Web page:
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How to Get Published – Mark Winkler and Louise Grantham Share Tricks of the Trade at SABF 2015

Louise Grantham and Mark Winkler

The 2015 South African Book Fair kicked off with a discussion that’s often on the lips of aspiring writers, not to mention the social media pages of publishers: how to get your book published.

Mark Winkler, author of Wasted and An Exceptionally Simple Theory (of Absolutely Everything) (Kwela), and Louise Grantham, owner and publisher at Bookstorm, shared their expertise with the audience in the Brink room on Friday morning.

WastedAn Exceptionally Simple Theory (of Absolutely Everything)
The Democratic Republic of BraaiMarket FoodSecrets of a French Cooking Class
How to Fix South Africa's SchoolsSeason's Bounty: Cooking with nature's abundanceImtiaz Sooliman and the Gift of the GiversTech-Savvy ParentingBlack Like You

While Winkler shared war-stories from his early attempts to break into the industry, and the lessons he learned in the process, Grantham shared tips from a publisher’s perspective.

Think of your book as a product that needs to sell

So you’ve written a book and you’re sure it’s the greatest work of art in the world. What do you do now? “Publishing is about conceptualising your work as a product,” Grantham said. As a writer you must ask yourself a few questions: Do you want to self-publish or go through the commercial channels? Do you want to publish locally or internationally? Once you’ve asked yourself these questions, you are ready to start the publishing process.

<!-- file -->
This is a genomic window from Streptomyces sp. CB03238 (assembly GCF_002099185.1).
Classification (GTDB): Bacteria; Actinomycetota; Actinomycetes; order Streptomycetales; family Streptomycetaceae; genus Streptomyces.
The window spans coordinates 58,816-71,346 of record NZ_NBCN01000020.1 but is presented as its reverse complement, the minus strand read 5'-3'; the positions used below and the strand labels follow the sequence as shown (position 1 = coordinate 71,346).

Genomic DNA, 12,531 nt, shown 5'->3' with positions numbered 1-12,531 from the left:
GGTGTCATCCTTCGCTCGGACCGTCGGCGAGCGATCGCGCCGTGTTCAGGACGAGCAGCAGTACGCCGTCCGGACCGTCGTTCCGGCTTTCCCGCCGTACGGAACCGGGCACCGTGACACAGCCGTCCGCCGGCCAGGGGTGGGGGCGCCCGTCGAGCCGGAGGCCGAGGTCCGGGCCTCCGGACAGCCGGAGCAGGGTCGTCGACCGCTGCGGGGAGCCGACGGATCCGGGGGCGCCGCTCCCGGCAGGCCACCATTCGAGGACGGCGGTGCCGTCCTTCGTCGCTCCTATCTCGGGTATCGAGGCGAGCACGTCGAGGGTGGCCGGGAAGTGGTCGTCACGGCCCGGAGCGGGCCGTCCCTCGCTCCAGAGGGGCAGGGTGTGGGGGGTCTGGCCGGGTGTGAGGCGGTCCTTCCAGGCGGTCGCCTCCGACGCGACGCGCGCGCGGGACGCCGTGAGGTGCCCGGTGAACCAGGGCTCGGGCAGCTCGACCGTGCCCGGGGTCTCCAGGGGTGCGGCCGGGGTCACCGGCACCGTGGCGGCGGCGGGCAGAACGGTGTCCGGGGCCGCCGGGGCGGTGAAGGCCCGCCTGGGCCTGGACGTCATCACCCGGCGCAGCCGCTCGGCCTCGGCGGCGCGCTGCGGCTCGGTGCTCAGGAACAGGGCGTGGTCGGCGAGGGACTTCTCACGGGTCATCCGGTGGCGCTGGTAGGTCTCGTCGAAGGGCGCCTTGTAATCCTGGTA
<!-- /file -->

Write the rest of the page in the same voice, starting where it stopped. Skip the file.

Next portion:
The next step is to identify who your readers are – where does your target market lie? Grantham explained that in order to choose the right publisher you will need to do some research about the difference between trade publishers, academic presses and the like. She said that this can be a difficult process for writers, who do not necessarily know which publishers to approach with their work. “As a publisher I get an enormous amount of work, most of them fiction, and I don’t publish fiction.”

Writers need to do the ground work and figure out which spheres publishers work in. A good way to do this is to visit the bookstores, find books that are similar to yours, and read up on those publishers. “And don’t take rejection personally,” she added.

Hook them with the first three chapters

Winkler shared an anecdote of when he received his first manuscript back from the publishers, and the text was riddled with red tracked changes. He said that only two percent of manuscripts received by publishers are turned into books and that fiction is one of the more difficult genres to get published in.

One of the reasons why so few manuscripts are accepted, is when you don’t pay attention to the submission guidelines. Winkler said that a typical manuscript should be presented on single-sided pages, in a 12 point, easy to read, font like Times New Roman. Grantham agreed, saying that you need to make it as easy as possible for the publisher to read your manuscript.

“Everyone with a keyboard and a back space button is trying to channel their inner Hemingway,” Winkler said, but turning the Hemingway into a product that sells is another story entirely. His first book was rejected 23 times, he said to illustrate his point.